Alaskans will have one more option in the governor’s race: The Division of Elections will allow Constitution Party candidate J.R. Myers to appear on the ballot.
The Alaska Constitution Party has just over 200 members, and it was first recognized by the state in 2011. Because the organization is so new and small, it doesn’t qualify as a political party under statute. Instead, it’s lumped in with the Green Party and Veterans Party as “political group,” a sort of electoral purgatory where candidates have to collect signatures to get their names on the ballot.
Myers and his lieutenant governor running mate Maria Rensel each turned in over 4,000 names, exceeding the 3,017-signature threshold set by the Division of Elections to run for office.
Rensel says they’re not looking to beat incumbent Gov. Sean Parnell. Instead, they’re aiming for a more manageable 3 percent of the vote in a fight for ballot access. That would upgrade them to official “party” status, and guarantee them an automatic spot on the ballot next cycle.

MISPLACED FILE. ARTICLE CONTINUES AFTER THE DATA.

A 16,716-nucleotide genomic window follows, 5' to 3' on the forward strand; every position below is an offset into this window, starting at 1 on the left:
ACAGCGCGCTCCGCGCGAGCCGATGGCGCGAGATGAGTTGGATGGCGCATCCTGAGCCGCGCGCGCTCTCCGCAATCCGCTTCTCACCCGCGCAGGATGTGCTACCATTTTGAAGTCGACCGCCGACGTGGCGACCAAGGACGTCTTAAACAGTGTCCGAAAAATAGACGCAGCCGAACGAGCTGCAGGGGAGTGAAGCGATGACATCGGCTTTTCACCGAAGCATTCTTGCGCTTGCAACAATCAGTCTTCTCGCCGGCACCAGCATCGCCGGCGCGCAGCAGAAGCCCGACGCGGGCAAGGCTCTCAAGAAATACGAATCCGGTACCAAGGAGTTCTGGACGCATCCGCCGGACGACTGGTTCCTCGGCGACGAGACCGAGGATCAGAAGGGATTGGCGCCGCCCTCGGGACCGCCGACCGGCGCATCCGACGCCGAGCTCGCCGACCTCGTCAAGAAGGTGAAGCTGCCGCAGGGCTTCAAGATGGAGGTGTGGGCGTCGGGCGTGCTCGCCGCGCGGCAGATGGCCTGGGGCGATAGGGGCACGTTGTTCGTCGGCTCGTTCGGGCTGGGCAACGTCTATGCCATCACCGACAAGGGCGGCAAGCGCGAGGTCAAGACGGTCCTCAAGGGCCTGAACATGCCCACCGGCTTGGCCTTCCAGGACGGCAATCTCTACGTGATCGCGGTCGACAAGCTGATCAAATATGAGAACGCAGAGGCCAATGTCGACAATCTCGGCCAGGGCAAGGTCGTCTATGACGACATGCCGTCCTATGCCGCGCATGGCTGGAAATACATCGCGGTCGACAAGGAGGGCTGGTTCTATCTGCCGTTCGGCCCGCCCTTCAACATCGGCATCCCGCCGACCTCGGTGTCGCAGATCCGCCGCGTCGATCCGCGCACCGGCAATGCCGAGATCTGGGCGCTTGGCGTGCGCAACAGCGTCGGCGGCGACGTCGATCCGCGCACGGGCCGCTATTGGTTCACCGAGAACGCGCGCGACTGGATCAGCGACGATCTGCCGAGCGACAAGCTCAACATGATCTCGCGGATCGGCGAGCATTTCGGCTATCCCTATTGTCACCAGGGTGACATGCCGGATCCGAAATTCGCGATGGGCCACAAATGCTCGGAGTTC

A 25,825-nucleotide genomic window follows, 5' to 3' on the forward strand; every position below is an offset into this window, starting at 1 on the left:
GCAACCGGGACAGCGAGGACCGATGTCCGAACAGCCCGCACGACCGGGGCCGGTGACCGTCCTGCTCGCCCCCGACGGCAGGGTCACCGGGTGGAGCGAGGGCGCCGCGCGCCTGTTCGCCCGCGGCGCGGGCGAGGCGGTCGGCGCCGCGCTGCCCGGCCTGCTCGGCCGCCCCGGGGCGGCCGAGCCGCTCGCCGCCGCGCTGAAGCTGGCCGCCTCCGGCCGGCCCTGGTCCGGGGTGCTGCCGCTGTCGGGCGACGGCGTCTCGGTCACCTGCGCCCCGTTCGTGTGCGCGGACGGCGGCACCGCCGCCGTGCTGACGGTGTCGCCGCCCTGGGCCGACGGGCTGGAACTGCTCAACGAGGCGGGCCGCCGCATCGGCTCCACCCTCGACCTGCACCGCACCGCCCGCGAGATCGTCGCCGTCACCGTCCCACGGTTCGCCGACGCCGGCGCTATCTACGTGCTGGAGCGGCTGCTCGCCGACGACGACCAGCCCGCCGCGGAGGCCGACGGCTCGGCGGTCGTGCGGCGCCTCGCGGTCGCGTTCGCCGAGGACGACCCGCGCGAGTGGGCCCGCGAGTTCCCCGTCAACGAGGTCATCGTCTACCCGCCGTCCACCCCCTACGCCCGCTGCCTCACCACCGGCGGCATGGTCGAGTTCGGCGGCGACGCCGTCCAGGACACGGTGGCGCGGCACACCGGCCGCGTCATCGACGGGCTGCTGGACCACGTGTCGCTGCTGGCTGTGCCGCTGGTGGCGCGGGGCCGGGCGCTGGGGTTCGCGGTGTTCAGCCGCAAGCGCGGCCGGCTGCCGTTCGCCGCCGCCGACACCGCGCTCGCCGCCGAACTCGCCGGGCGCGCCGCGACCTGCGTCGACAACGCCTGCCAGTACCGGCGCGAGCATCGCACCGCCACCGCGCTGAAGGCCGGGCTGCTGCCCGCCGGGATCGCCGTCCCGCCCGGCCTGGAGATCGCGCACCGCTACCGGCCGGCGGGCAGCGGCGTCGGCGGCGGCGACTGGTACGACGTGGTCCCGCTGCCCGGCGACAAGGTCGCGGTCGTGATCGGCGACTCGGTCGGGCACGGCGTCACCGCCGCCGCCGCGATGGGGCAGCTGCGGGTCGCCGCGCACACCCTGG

“I’ve been telling people from the very beginning that we don’t have a snowball’s chance to take the race,” says Rensel. “It’s really about establishing this party.”
Rensel, who is also vice chair of the party, adds that signature gathering was a good exercise, even if they want to avoid going through it again. The Constitution Party started collecting signatures in February, and they’ve upped their number of registered voters by 40. While that’s not a lot in the context of the Republican and Democratic parties, it amounts to a 25 percent increase in membership for them.
“To me, it was a whole opportunity to get out and talk to people and see how many people were ready for this party,” says Rensel.
The Constitution Party also has one legislative candidate who will appear on the ballot. Pamela Goode got the necessary 50 signatures to run in House District 9, which stretches from Delta Junction to Valdez. She will face Democrat Mabel Wimmer and Republican Jim Colver, who unseated incumbent Rep. Eric Feige in the primary.
The Constitution Party is politically conservative, with an explicitly Christian worldview. Its goal, according to its platform, is to “restore American jurisprudence to its Biblical foundations and to limit the federal government to its Constitutional boundaries.” It has achieved some success in other states. In 2010, former Republican Congressman Tom Tancredo ran for governor in Colorado as a Constitution Party candidate and took nearly 40 percent of the vote.